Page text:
Rehabilitation and mobility robots are those that can physically assist or assess patients to aid in achieving goals. They can function to improve dexterity, achieve rehabilitation targets or aid in mobilisation. These robots may be used in the inpatient setting as well as in community rehabilitation centres. Rehabilitation is one of the major roles of robots in healthcare, making up 39% of reviewed manuscripts. This group of robots had the highest proportion of interventional studies, with 75% of all interventional studies originating from this group.

There are 102 named robots within this group, and they can be used for a variety of functions. Most are used for their ability to provide physical support to patients, assisting with rehabilitation. This can include single-joint or whole-body support. Others may be used for posture training through robotic tilt tables or for mobilisation through robotic wheelchairs.

The most common robot, Lokomat®, is a gait orthosis robot that can be used for rehabilitation in disorders such as stroke. Its primary role is to increase lower limb strength and range of motion. One study that evaluated this robot came from Husemann et al. [19] who carried out a randomised controlled trial with 30 acute stroke patients and compared those receiving conventional physiotherapy alone to those receiving conventional plus Lokomat therapy and evaluated outcomes such as ambulation ability. The second most studied robot, HAL, is a powered exoskeleton with multiple variants including a lower limb and single-joint version. Studies predominantly explore its use in neurological rehabilitation, but research is also present in areas such as post-operative rehabilitation.

Two studies showed robots being used to evaluate different patient parameters, such as gait speed. Hunova (Movendo Technology, Italy) is a robot that can be used for trunk and lower limb rehabilitation but can also be used for sensorimotor assessment such as limits of stability. An example of this robot being used was demonstrated by Cella et al. [20] who utilised the robot to obtain patient parameters that could be used in a fall risk assessment model within the elderly community, with the idea that robotic assessment can augment clinical evaluation and provide more robust data.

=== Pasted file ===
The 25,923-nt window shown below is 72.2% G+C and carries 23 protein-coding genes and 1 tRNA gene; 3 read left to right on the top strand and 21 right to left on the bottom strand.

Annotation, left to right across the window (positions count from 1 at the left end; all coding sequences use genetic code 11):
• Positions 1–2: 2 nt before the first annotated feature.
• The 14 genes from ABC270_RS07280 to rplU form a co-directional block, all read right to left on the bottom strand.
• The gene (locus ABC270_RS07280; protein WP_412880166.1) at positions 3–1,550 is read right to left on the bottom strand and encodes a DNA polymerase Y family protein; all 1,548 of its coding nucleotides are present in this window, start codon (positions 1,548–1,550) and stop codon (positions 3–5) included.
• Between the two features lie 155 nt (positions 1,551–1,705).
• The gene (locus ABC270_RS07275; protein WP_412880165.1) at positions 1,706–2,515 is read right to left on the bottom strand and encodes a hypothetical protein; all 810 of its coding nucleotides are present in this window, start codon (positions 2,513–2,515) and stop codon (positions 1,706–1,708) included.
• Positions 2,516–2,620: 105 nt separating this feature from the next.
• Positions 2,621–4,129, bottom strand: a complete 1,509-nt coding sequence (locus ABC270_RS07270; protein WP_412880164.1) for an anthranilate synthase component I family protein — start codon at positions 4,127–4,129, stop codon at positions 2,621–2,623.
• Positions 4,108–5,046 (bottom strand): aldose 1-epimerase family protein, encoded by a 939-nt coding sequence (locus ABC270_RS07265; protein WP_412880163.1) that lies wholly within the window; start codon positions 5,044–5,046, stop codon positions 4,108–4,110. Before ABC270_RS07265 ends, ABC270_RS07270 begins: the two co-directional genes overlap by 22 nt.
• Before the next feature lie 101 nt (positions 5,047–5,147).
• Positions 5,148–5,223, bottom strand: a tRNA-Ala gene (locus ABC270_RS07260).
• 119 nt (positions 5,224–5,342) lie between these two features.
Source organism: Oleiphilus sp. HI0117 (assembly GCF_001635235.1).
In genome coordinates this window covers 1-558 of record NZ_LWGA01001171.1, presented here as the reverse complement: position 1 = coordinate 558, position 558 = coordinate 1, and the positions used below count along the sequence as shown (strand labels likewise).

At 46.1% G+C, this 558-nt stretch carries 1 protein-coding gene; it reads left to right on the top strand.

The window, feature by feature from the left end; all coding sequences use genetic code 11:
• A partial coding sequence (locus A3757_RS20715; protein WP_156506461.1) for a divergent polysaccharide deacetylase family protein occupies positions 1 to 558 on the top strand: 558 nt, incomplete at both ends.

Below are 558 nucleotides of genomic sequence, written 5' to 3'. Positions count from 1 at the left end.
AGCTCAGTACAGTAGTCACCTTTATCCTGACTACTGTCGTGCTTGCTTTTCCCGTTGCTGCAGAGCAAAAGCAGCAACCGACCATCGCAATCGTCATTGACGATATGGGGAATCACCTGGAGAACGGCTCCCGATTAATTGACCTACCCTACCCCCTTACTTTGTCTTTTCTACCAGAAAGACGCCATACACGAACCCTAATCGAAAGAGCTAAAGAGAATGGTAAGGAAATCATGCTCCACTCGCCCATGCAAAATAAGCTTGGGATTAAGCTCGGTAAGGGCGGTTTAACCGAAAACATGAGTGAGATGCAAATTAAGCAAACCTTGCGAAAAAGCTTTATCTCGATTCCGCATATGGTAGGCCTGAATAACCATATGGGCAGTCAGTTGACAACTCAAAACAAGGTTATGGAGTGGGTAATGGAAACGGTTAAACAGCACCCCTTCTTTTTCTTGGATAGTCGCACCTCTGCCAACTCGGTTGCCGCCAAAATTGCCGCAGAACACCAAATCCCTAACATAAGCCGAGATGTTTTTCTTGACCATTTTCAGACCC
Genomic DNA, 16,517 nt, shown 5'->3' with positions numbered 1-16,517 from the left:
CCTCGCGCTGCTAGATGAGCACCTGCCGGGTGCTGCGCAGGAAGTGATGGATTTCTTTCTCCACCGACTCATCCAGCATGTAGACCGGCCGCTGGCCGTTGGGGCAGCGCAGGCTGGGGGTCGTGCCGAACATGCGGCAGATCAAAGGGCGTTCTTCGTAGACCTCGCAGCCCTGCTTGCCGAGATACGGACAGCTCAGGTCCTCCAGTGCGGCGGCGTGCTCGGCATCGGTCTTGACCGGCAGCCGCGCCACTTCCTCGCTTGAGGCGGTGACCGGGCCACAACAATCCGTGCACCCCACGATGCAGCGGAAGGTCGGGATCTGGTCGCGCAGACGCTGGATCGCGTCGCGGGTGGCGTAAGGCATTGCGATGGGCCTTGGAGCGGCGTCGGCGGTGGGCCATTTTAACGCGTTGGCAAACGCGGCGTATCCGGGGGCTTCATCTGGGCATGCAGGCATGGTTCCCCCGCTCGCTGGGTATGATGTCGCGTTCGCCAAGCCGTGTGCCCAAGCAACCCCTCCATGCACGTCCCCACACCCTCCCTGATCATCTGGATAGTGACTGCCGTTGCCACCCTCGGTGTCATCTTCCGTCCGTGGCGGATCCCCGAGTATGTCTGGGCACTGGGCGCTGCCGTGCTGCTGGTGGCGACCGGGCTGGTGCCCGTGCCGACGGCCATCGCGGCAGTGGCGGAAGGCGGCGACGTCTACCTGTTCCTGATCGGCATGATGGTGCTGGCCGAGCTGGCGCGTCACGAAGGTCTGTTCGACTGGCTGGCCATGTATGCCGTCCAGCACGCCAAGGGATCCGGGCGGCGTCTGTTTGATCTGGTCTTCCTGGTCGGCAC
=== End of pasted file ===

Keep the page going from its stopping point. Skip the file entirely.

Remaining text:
Radiotherapy robots can be used to assist with delivery of radiotherapy. This review identified one robot in this group: Cyberknife (Accuray, USA) (n = 18). This robot can assist with application of radiotherapy and image guidance to manage conditions such as liver and orbital metastases. All publications were observational with no comparator groups. One such publication was from Staehler et al. [21] who carried out a prospective case–control trial with 40 patients with renal tumour and evaluated safety and efficacy of Cyberknife use.


A core feature of the telepresence robotic group is the ability to allow individuals to have a remote presence through means of the robot. The robot may be used for activities such as remote ward rounds, remote surgical mentoring or remote assessment of histology slides. This group included 17 publications with the most common robots being remote presence (RP) (InTouch Technologies, USA) and Double (Double Robotics, USA). Double is a self-driving robot with two wheels and a video interface. Croghan et al. [22] used this robot for surgical ward rounds with a remote consultant surgeon and compared the experience to conventional ward rounds.


Separate from their surgical counterpart, robots from this group are used to assist with interventional procedures. This includes procedures such as ablation in atrial fibrillation, percutaneous coronary intervention (PCI) and neuro-endovascular intervention. Their function can range from catheter guidance to stent positioning. There were 17 publications included that cover nine robots, with the most common being the Niobe System (Stereotaxis, USA) and Hansen Sensei Robotic Catheter System (Hansen Medical, USA), followed by the Corpath systems (GRX and 200) (Corindus, USA). The Niobe system uses robotically controlled magnets to allow for catheter direction. Arya et al. [23] carried out a case–control study comparing the Niobe system with conventional manual catheter navigation and evaluated effectiveness and safety in managing atrial fibrillation. The Corpath 200 system has been used for procedures such as PCI, [24] with robotic catheter guidance and the GRX system has also been reported to be used in endo-neurovascular procedures [25•].

Socially Assistive

Socially assistive robots can take multiple forms, such as humanoid or animal-like, and work to provide support in areas traditionally done by humans such as companionship and service provision. Nine robots across 16 studies were included with the most popular being PARO (AIST, Japan) followed by Pepper (SoftBank Robotics, Japan) and NAO (SoftBank Robotics, Japan). PARO is a robotic seal that can move and make sounds in addition to responding to stimuli. Hung et al. [26] studied dementia patient perception of PARO on the hospital ward and its potential benefits. Pepper is a humanoid robot with a touch screen, capable of interacting with people through conversation. Boumans et al. [27] explored the use of Pepper in outpatient clinics with a randomised clinical trial. They compared human and Pepper-mediated patient interviews and evaluated patient perception following this.